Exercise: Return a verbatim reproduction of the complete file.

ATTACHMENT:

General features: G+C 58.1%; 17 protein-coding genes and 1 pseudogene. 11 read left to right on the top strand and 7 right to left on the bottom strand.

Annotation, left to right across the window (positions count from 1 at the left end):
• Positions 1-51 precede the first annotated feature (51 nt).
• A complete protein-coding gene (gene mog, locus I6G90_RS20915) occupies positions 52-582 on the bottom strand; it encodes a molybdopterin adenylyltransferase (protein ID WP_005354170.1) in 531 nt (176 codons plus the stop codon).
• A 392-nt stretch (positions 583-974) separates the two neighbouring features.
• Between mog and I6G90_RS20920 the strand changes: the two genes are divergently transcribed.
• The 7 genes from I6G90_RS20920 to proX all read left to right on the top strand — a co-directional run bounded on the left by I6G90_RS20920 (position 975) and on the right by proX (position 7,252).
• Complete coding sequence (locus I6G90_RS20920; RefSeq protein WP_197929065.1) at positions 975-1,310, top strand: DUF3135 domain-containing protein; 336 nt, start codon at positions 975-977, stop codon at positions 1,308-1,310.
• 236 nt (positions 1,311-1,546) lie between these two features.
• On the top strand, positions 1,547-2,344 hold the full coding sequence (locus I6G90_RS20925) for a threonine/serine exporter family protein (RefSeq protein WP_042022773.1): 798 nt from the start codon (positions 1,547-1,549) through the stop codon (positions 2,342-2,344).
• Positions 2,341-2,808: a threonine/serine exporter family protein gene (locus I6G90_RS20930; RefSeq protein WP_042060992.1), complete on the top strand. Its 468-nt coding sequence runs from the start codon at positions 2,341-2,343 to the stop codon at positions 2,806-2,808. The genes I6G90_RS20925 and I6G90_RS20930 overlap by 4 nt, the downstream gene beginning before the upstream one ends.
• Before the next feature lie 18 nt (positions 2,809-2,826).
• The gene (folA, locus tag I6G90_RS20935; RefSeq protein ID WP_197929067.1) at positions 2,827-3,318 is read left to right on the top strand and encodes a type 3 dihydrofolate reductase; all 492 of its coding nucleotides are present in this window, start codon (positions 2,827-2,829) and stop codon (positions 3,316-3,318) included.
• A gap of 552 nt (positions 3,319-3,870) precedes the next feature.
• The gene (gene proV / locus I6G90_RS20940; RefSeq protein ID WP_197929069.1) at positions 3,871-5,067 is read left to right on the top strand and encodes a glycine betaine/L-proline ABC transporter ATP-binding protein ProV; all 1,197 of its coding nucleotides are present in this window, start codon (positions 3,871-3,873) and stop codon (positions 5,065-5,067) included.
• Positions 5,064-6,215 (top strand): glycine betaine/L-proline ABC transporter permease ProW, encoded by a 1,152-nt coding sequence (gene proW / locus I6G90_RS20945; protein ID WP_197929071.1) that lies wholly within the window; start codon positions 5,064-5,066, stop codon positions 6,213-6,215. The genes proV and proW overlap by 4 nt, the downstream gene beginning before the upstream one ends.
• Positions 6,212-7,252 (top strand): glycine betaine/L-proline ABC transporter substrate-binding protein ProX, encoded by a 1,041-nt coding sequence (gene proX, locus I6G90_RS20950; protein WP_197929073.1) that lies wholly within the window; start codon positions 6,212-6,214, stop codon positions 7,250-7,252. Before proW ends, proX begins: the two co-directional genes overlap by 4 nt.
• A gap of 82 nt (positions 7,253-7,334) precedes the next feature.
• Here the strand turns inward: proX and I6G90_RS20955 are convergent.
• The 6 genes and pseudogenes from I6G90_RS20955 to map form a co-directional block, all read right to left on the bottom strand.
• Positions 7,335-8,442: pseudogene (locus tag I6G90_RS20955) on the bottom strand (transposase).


General features: G+C 58.1%; 17 protein-coding genes and 1 pseudogene. 11 read left to right on the top strand and 7 right to left on the bottom strand.

Annotation, left to right across the window (positions count from 1 at the left end):
• Positions 1-51 precede the first annotated feature (51 nt).
• A complete protein-coding gene (gene mog, locus I6G90_RS20915) occupies positions 52-582 on the bottom strand; it encodes a molybdopterin adenylyltransferase (protein ID WP_005354170.1) in 531 nt (176 codons plus the stop codon).
• A 392-nt stretch (positions 583-974) separates the two neighbouring features.
• Between mog and I6G90_RS20920 the strand changes: the two genes are divergently transcribed.
• The 7 genes from I6G90_RS20920 to proX all read left to right on the top strand — a co-directional run bounded on the left by I6G90_RS20920 (position 975) and on the right by proX (position 7,252).
• Complete coding sequence (locus I6G90_RS20920; RefSeq protein WP_197929065.1) at positions 975-1,310, top strand: DUF3135 domain-containing protein; 336 nt, start codon at positions 975-977, stop codon at positions 1,308-1,310.
• 236 nt (positions 1,311-1,546) lie between these two features.
• On the top strand, positions 1,547-2,344 hold the full coding sequence (locus I6G90_RS20925) for a threonine/serine exporter family protein (RefSeq protein WP_042022773.1): 798 nt from the start codon (positions 1,547-1,549) through the stop codon (positions 2,342-2,344).
• Positions 2,341-2,808: a threonine/serine exporter family protein gene (locus I6G90_RS20930; RefSeq protein WP_042060992.1), complete on the top strand. Its 468-nt coding sequence runs from the start codon at positions 2,341-2,343 to the stop codon at positions 2,806-2,808. The genes I6G90_RS20925 and I6G90_RS20930 overlap by 4 nt, the downstream gene beginning before the upstream one ends.
• Before the next feature lie 18 nt (positions 2,809-2,826).
• The gene (folA, locus tag I6G90_RS20935; RefSeq protein ID WP_197929067.1) at positions 2,827-3,318 is read left to right on the top strand and encodes a type 3 dihydrofolate reductase; all 492 of its coding nucleotides are present in this window, start codon (positions 2,827-2,829) and stop codon (positions 3,316-3,318) included.
• A gap of 552 nt (positions 3,319-3,870) precedes the next feature.
• The gene (gene proV / locus I6G90_RS20940; RefSeq protein ID WP_197929069.1) at positions 3,871-5,067 is read left to right on the top strand and encodes a glycine betaine/L-proline ABC transporter ATP-binding protein ProV; all 1,197 of its coding nucleotides are present in this window, start codon (positions 3,871-3,873) and stop codon (positions 5,065-5,067) included.
• Positions 5,064-6,215 (top strand): glycine betaine/L-proline ABC transporter permease ProW, encoded by a 1,152-nt coding sequence (gene proW / locus I6G90_RS20945; protein ID WP_197929071.1) that lies wholly within the window; start codon positions 5,064-5,066, stop codon positions 6,213-6,215. The genes proV and proW overlap by 4 nt, the downstream gene beginning before the upstream one ends.
• Positions 6,212-7,252 (top strand): glycine betaine/L-proline ABC transporter substrate-binding protein ProX, encoded by a 1,041-nt coding sequence (gene proX, locus I6G90_RS20950; protein WP_197929073.1) that lies wholly within the window; start codon positions 6,212-6,214, stop codon positions 7,250-7,252. Before proW ends, proX begins: the two co-directional genes overlap by 4 nt.
• A gap of 82 nt (positions 7,253-7,334) precedes the next feature.
• Here the strand turns inward: proX and I6G90_RS20955 are convergent.
• The 6 genes and pseudogenes from I6G90_RS20955 to map form a co-directional block, all read right to left on the bottom strand.
• Positions 7,335-8,442: pseudogene (locus tag I6G90_RS20955) on the bottom strand (transposase).